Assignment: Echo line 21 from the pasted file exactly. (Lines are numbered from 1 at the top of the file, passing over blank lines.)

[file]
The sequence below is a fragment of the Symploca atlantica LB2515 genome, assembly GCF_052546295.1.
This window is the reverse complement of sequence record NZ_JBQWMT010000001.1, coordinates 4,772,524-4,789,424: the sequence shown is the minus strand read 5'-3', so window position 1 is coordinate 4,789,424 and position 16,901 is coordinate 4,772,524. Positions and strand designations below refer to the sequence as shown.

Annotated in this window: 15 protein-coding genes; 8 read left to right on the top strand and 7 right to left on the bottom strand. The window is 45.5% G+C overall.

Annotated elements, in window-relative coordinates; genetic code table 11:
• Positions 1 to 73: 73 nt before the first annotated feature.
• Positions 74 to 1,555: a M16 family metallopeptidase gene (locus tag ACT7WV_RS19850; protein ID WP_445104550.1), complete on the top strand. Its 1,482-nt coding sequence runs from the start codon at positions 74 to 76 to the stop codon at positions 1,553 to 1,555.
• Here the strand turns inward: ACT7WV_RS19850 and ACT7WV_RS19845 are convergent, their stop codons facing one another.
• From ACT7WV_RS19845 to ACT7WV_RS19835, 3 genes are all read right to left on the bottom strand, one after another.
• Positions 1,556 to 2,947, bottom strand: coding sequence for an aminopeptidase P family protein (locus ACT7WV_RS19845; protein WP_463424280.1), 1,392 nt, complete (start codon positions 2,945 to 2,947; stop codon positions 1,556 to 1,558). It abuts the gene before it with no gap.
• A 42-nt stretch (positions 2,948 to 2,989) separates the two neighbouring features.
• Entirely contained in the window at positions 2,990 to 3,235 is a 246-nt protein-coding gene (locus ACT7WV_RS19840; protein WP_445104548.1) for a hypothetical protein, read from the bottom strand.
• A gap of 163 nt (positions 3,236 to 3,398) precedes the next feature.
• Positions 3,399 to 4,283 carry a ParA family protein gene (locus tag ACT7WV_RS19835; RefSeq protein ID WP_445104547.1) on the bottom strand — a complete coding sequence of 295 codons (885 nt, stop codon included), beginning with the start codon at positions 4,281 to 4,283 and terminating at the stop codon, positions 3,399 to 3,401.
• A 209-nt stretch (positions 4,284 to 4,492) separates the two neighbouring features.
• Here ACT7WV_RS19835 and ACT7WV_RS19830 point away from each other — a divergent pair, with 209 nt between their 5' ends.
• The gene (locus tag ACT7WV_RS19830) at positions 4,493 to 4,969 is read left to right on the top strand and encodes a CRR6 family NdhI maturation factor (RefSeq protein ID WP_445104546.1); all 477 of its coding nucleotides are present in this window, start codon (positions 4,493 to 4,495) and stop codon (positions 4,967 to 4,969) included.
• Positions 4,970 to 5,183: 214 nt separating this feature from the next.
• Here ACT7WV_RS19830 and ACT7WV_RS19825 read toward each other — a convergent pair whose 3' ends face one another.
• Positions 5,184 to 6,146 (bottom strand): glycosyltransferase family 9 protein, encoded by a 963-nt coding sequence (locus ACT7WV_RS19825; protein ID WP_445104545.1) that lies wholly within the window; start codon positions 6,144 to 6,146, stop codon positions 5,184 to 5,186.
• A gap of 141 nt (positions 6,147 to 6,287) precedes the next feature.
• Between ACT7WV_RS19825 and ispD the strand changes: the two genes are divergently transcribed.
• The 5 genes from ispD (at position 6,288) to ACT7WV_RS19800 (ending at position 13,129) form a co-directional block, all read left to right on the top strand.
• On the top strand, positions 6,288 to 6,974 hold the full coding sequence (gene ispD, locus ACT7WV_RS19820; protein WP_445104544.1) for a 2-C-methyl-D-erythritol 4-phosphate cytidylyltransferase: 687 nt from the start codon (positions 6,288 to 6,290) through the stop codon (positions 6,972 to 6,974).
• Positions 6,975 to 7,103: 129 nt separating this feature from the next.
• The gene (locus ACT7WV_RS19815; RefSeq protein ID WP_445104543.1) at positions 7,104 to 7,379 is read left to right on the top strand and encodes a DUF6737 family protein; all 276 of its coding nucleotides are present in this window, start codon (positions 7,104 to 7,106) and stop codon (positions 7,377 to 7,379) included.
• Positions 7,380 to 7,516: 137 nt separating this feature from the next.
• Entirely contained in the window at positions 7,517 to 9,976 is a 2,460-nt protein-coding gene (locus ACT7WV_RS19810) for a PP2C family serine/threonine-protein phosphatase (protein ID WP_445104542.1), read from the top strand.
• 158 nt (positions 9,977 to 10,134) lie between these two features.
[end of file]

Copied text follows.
• Between ACT7WV_RS19825 and ispD the strand changes: the two genes are divergently transcribed.